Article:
Charter draft also includes strict new limitations on state media freedoms.
THE Constitution Drafting Commission (CDC) removed the highly controversial Article 7 from the draft charter yesterday as the commission entered its final week of work.
Article 7 stated that tradition should prevail during times of constitutional deadlock. The drafters agreed that the relevant powers should instead be transferred to the charter’s chapter on courts.
A similar article has been used several times in the past to resolve political deadlock by allowing a royally appointed prime minister to end conflicts.
The CDC expressed the opinion that it was inappropriate that the revered Royal institution would make such a decision, so power was transferred to the Constitutional Court to make the final judgement in cases of deadlock.
The drafters finished at least 40 articles covering the first three chapters of the draft, and 50 additional articles were expected to be completed each day during the first part of the week.
The last days would be saved for the most difficult issues, said spokesman Udom Rathamarit.
The CDC is on retreat in Cha-am to put final touches on the draft charter, which was about 90 per cent complete at the beginning of the week.
The CDC is also working on provisions that could include a ban on political office holders from owning media businesses.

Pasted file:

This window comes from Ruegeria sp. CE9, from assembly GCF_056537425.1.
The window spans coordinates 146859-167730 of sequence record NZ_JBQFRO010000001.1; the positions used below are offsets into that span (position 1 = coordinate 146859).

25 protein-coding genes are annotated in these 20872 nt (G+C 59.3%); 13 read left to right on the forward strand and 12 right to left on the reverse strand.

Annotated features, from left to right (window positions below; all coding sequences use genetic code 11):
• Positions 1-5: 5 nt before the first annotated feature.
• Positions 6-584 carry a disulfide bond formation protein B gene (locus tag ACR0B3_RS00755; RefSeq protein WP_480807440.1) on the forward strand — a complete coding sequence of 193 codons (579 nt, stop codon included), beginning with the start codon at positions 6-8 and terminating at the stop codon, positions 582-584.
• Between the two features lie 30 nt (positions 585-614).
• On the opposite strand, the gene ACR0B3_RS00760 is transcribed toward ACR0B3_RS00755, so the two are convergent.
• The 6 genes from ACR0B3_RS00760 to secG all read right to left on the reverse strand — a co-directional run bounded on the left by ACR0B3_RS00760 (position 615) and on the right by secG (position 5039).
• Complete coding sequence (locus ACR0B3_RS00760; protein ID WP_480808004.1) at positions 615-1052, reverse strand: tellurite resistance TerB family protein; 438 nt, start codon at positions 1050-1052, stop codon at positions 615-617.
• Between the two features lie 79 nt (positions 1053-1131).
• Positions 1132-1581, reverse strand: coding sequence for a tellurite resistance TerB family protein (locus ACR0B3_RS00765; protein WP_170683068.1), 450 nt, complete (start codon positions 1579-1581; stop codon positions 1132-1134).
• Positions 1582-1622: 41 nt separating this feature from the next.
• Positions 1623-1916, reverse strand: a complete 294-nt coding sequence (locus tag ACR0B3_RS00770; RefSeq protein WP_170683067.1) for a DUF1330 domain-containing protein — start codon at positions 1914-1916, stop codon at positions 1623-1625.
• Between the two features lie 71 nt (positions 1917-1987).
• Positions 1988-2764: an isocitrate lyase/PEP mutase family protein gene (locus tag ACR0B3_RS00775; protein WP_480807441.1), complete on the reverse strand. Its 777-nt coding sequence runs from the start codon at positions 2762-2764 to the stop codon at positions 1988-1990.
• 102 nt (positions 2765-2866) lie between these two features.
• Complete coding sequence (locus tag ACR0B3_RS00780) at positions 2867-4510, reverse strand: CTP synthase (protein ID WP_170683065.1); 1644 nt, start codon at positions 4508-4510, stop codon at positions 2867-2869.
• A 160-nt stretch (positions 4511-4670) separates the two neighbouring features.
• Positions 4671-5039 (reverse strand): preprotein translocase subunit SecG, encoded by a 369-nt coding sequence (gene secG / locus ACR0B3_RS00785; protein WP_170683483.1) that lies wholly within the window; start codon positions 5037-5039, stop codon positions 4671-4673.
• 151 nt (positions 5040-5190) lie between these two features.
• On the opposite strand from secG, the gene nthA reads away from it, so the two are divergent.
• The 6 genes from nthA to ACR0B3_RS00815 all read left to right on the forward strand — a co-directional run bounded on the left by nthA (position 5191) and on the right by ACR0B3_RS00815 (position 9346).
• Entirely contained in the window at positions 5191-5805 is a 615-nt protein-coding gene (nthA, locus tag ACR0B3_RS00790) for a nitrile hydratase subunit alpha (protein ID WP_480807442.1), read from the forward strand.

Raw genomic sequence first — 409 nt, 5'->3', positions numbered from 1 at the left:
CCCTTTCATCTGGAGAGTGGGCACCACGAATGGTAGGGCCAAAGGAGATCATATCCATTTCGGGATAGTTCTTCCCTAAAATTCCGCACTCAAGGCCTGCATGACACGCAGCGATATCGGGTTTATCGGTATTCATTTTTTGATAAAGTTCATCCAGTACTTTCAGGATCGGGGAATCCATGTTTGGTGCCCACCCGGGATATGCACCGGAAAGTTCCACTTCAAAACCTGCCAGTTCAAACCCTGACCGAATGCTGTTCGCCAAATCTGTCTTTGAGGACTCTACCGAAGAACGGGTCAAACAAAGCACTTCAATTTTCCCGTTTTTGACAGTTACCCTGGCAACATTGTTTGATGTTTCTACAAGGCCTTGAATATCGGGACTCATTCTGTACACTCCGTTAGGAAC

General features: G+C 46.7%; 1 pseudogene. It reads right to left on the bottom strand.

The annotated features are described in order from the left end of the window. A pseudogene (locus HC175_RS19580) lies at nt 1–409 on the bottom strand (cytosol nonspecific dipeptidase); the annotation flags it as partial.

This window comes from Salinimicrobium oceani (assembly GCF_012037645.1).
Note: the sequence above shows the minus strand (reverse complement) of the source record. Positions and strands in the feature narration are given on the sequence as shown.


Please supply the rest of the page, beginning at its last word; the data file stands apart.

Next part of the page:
The provisions would also ban members of independent organisations from owning media businesses and stipulate that media owners must be Thai citizens.
The charter would require that state media outlets reveal their sources of contributions and financing to the Auditor-General’s Office.
The provision also stipulates that media working for government agencies must comply with state objectives.
That stipulation contradicts Article 46 of the constitution of 2007, which allowed media employees of state agencies the same editorial freedom as that enjoyed by media outlets in the private sector.
A CDC source said the move was aimed at preventing state media from using state funds against the government.
The CDC also removed provisions similar to those stipulated by Article 46, which banned political office holders, state officials and media owners from directly or indirectly blocking news coverage on public issues.
The CDC included further restrictions by stipulating that content would be subject to government review during states of emergency or martial law, and not just during times of war.
Nanthana Nanthawaropass, dean of political communications at Krirk University, opposed the move to restrict freedoms and liberty of media professionals working under state agencies.
“If the media is not given freedom of expression, people in the country also enjoy no such freedom,’’ she said.
The media must serve the public as a watchdog and not serve the government, she said.